She was built in 1944 as SS Cape Kumukaki for the United States Maritime Commission for use in World War II. The ship was sold in 1947 to the Isbrandtsen Company, and then operated in scheduled service under the name Flying Enterprise.

During the Christmas night of 1951 she's cought in a storm, and turns on one side, suffering damage to its structure. 

During the rescue operations one of the 10 passengers, Mr. Nicolai Bunjakowski drowned.

A weary man in new dry clothes, white and drawn from his ordeal, Captain Kurt Carlsen lets his eyes close for a moment at press conference at Falmouth, where he came ashore after being rescued. Below are excerpts from the captain's deposition.

Dec. 27-31: The ship cracked...all the way across the deck and down the sides. We tried to make repairs. I tried to steer south to get into the traffic lanes where we had a chance of being picked up. We were doing all right until dawn (dec 28) when another cyclonic storm came up...terrific mountains of seas. With a broken ship i could not steer. One tremendous wave knocked her off her course. Then the ship broke across the No. 3 hold. I must say that everyone without exception took the situation very calmly. No one jumped until I told them. As soon as I saw the passengers picked up by the rescue ships (image below), I went back to the radio set and I manned the radio station, contacted the rescue ship by telephone and made an accounting of all persons on board.

Jan. 1-3: The discomfort was in the angle of the ship, trying to get around the ship, especially getting on the stairways. What really made me decide to stick by the ship? I looked over the situation once more and then came to the conclusion that I could manage to bring the Enterprise into port. I could see that she would be able to stay afloat for quite some time. I felt it was my duty.

Jan. 4-7: He (Turmoil's mate Dancy) came on board. It was a tremendous relief for me to have a helping hand...a companion in my loneliness. We managed to get the wire back on the Turmoil, but it parted...and my heart almost stopped beating.

Jan. 8-10: She was a very well-built ship. I had command for over three years and crossed the Atlantic many times so I knew what she could take. The last few days's gale was too much. There were high seas going and they were too much. There was so much strain on the rope. Dancy and I agreed we would stick together and that when we had to leave we would swim together, so it would be easier to pick us up. I finally decided to abandon ship when the wheelhouse doors exploded from the pressure of air and water. I was talking on my little radio set to the captains of the Keith and Turmoil when this started to get bad, and I knew she was going. I had done my best.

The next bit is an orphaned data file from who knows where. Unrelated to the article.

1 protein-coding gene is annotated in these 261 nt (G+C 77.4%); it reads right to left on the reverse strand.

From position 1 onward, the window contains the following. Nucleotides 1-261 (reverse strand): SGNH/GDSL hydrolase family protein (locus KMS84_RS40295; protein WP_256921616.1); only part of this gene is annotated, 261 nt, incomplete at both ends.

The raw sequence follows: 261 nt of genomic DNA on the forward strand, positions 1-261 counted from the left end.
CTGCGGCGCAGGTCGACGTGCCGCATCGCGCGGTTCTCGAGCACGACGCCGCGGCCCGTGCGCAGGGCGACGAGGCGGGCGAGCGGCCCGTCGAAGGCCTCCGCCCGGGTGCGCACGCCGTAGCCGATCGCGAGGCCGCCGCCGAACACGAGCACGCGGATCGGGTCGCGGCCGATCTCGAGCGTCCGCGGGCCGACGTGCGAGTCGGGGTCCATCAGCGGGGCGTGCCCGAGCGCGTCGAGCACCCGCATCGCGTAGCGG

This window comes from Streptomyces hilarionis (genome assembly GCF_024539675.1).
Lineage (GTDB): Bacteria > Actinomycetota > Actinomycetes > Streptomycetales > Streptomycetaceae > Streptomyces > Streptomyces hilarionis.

Carlsen and Dancy waved bravely when victory seemed possible they rode it out while the list, deepening slowly from 60 degrees.

She was built in 1944. On her last voyage she carried a crew of 40, a passenger list of 10 and a job lot cargo ranging from pig iron to antique furniture with coffee and valuable violins in between.

3:29 PM, Jan 10: "Enterprise flat on side", radioed Associated Press tug Englishman. Thirteen minutes earlier the destroyer Keith's radio had reported, "Carlsen and Dancy standing on starboard side of deck." Four minutes after that Keith said, "Flying Enterprise now taking water down stack." In the tense moments that followed the Keith asked where Dancy should go after rescue. Turmoil snapped, "We dont' care where he goes so long as he is safe." At 3:26 Keith said, "Carlsen and Dancy have jumped from the funnel." But it was 3:32 before Turmoil knew they were safe and said, "We have got both."

3:39 PM, Jan 10: "Flying Enterprise still afloat. Going down stern first," said Turmoil's radio. the other ships heaving heard of the men's rescue, wired "Congratulations,""Well done.""Both men," advised Turmoil, "are okay and are now in the captain's cabin changing their clothes." 

Now the bow of the Enterprise was just beginning to rise. Heavy seas were washing over the doomed ship and the tug Englishman reported a "great mass of debris from the Enterprise deck." The Turmoil observed that the ship was "completely covered in water. Cargo floating everywhere. It's just a matter of waiting."

4:01 PM, Jan 10: "Starboard bow just showing above waves. She is very brave. Keeps going down and coming up," reported Turmoil. Two minutes later Keith said, "Enterprise now 90% under water" and at 4:08 the Englishman said, "Bow of ship points almost straight into air and ship stands poised."

4:10 PM, Jan 10: "All gone," reported the tug Englishman when the ship disappeared under upflung funeral spary. Carlsen, wrapped in blankets, was already standing on Turmoil's deck, watching end of lost battle. Later he said the worst of all "was the moment the Enterprise disappeared below the sea."


photos and documentation: LIFE Magazine (US) | Zetu Harrys collection